The shoe-throwing phenomenon

When Muntadhar al-Zaidi threw his size-10 shoes at outgoing US President George Bush he could have had no idea that his rather courageous demonstration would have such an international impact, and that he would be elevated to hero status – near god-like even. Nor could he know that his actions would inspire emulation by thousands across the world.

Demonstrators in the UK, who were protesting against the Israeli bombing in Gaze and Britain’s apparent lack of action against it, threw shoes at the gates of Downing Street. Protestors threw more than 1000 pairs of shoes while chanting the catchy slogan, “Shame on you, have my shoe”.

Protestors throw shoes at Downing Street

Protestors throw shoes at Downing Street

Shoes litter Downing Street

Shoes litter Downing Street

In Beirut, Lebanese and Palestinian youths threw shoes at the fences surrounding the Egyptian embassy, also in protest against the Israeli attacks on Gaza. And in Iran, around 70 protestors threw their shoes at caricatures of George Bush in support of al-Zaidi. The event was sponsored by Iran’s Revolutionary Guards Corps, and attracted passers by who were on their way to Friday prayers.

An Iran woman lets her feelings be known

An Iran woman lets her feelings be known

Canada has also been in on the action, with shoe throwing protests in Montreal and Toronto. Canadian journalist and activist, Stephan Christoff commented on the event, “Today is an act of humour in a sense but it’s also a profound situation and context. We’re talking about a situation where hundreds of thousands of people have lost their lives in Iraq. It is George Bush who holds a direct responsibility for the devastating, horrific situation of occupation and imperialism in Iraq.”

Artists, who are generally pretty good at seizing on a good trend, have also adapted the phenomenon to suit their industries. Artist, Eric Navickas, opened an exhibit in Oregon with a “shoe throw” piece. He painted the soles of various shoes a bright red colour and invited guests to have a go at an 8-ft image of President Bush. The exhibition was a “statement of solidarity” with al-Zaidi. And on the 19th Jan 09, San Francisco will hold the first “Potrero Hill Shoe Throwing Carnival” in support of al Zaidi, to cleanse American souls of 8 years of “carnage and stupidity.

Maine activist, Jamilla El-Shafei, is on a shoe drive to collect shoes from all over the States to shoo Bush out of the White House, which will culminate in a massive shoe-toss near the white house closer to Barack Obama’s inauguration. The shoes will then be donated to homeless shelters in Washington D.C.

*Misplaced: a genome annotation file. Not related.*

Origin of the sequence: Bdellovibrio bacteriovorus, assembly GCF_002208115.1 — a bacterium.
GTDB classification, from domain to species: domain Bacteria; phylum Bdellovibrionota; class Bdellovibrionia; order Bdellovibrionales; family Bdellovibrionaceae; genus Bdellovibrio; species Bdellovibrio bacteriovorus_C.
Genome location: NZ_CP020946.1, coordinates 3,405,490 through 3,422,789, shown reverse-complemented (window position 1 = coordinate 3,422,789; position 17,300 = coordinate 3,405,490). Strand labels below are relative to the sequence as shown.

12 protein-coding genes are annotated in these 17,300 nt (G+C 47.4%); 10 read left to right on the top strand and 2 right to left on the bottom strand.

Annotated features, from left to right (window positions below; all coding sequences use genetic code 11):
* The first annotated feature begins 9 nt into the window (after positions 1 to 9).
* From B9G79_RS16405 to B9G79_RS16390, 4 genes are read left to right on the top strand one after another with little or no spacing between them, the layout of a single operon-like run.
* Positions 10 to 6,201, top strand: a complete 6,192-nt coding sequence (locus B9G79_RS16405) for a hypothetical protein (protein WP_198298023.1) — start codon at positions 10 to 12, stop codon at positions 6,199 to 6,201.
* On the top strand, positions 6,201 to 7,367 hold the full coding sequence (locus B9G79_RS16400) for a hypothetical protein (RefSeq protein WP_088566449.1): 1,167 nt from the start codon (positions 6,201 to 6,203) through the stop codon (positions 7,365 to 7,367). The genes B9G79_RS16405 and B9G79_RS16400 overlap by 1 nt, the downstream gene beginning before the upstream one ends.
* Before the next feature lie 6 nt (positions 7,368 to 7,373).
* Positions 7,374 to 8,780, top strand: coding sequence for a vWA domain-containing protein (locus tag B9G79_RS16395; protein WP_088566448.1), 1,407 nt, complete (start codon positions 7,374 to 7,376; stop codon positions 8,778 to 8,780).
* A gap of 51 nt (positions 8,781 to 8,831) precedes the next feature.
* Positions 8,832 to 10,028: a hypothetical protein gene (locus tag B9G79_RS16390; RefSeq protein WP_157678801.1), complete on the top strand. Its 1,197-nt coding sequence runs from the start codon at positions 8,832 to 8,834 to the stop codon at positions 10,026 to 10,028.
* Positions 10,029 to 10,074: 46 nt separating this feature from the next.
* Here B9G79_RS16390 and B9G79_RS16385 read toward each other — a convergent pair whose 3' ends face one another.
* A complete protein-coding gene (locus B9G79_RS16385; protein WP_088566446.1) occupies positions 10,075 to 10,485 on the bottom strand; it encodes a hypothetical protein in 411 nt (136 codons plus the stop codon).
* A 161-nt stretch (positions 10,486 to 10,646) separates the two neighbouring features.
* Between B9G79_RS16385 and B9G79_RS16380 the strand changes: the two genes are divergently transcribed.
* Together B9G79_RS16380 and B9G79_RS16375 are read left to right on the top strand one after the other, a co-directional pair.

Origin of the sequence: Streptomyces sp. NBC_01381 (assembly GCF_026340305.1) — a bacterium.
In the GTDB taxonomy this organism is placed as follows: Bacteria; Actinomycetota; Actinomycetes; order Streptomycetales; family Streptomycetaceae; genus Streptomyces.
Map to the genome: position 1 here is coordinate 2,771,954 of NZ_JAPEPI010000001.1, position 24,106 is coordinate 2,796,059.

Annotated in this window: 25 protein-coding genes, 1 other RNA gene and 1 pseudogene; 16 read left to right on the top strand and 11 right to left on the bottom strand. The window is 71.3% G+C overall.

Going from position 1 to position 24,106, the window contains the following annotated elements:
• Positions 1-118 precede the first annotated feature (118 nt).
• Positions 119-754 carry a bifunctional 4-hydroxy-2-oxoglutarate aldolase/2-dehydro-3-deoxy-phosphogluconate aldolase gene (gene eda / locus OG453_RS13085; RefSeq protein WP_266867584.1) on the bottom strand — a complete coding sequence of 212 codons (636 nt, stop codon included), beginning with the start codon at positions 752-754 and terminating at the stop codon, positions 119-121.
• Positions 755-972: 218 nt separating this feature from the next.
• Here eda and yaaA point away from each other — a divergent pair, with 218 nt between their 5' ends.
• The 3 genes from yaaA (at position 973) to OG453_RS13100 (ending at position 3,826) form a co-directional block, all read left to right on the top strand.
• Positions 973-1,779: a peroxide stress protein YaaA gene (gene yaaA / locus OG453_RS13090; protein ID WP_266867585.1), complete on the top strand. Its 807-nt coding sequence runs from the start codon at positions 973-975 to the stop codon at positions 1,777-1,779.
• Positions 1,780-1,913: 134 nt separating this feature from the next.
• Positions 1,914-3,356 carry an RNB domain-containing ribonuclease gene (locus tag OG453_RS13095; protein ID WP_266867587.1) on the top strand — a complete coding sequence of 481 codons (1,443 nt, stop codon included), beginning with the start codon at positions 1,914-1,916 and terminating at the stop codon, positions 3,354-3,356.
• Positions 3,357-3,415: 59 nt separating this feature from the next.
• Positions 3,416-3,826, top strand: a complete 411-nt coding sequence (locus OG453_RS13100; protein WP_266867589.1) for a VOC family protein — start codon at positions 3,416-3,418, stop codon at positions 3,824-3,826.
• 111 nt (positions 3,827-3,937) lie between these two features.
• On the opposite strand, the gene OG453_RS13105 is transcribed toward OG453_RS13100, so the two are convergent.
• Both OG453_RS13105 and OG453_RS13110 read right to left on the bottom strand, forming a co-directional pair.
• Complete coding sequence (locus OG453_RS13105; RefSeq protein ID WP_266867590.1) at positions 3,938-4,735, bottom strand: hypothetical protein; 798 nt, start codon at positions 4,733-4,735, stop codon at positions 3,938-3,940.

Meanwhile, al-Zaidi’s trial has been plagued with scandals and set backs. There have been allegations of torture and abuse at the hands of Iraqi authorities and it’s been alleged that he was initially denied legal representation. His brothers have also claimed that his apology to Iraqi the Prime Minister was written under duress, as al-Zaidi would never have apologised for his act. The trial, which was to have started on the 31st Dec 08, has been postponed while his lawyer tries to reduce the charges from assault against a foreign head of state – with a 15-year prison term – to insulting a visting head of state – which carries a maximum sentence of 2 years. The attorneys claim that the shoes didn’t place Bush in actual danger. Dhiaa al-Saadi, al-Zaidi’s lawyer, says, “Have you ever heard of anyone being killed by a shoe? In Europe, they throw eggs and rotten tomatoes to insult. In Iraq, throwing a shoe is a symbol of disrespect.”

As for the shoes themselves, a Turkish shoe firm has claimed credit for their creation and has had to hire an extra 100 people to cope with a surge in demand. The shoe has been renamed the Bush Shoe, or the Bye-Bye Bush Shoe and is achieving international notoriety as orders come in from all over the world. Once again, al-Zaidi’s brothers are not keeping their silence and claim that the shoes were actually made in Iraq. One of the brothers has lashed at out at all those who are flying on al-Zaidi’s famous coat tails.


Leave a Reply

Fill in your details below or click an icon to log in: Logo

You are commenting using your account. Log Out /  Change )

Google+ photo

You are commenting using your Google+ account. Log Out /  Change )

Twitter picture

You are commenting using your Twitter account. Log Out /  Change )

Facebook photo

You are commenting using your Facebook account. Log Out /  Change )


Connecting to %s

%d bloggers like this: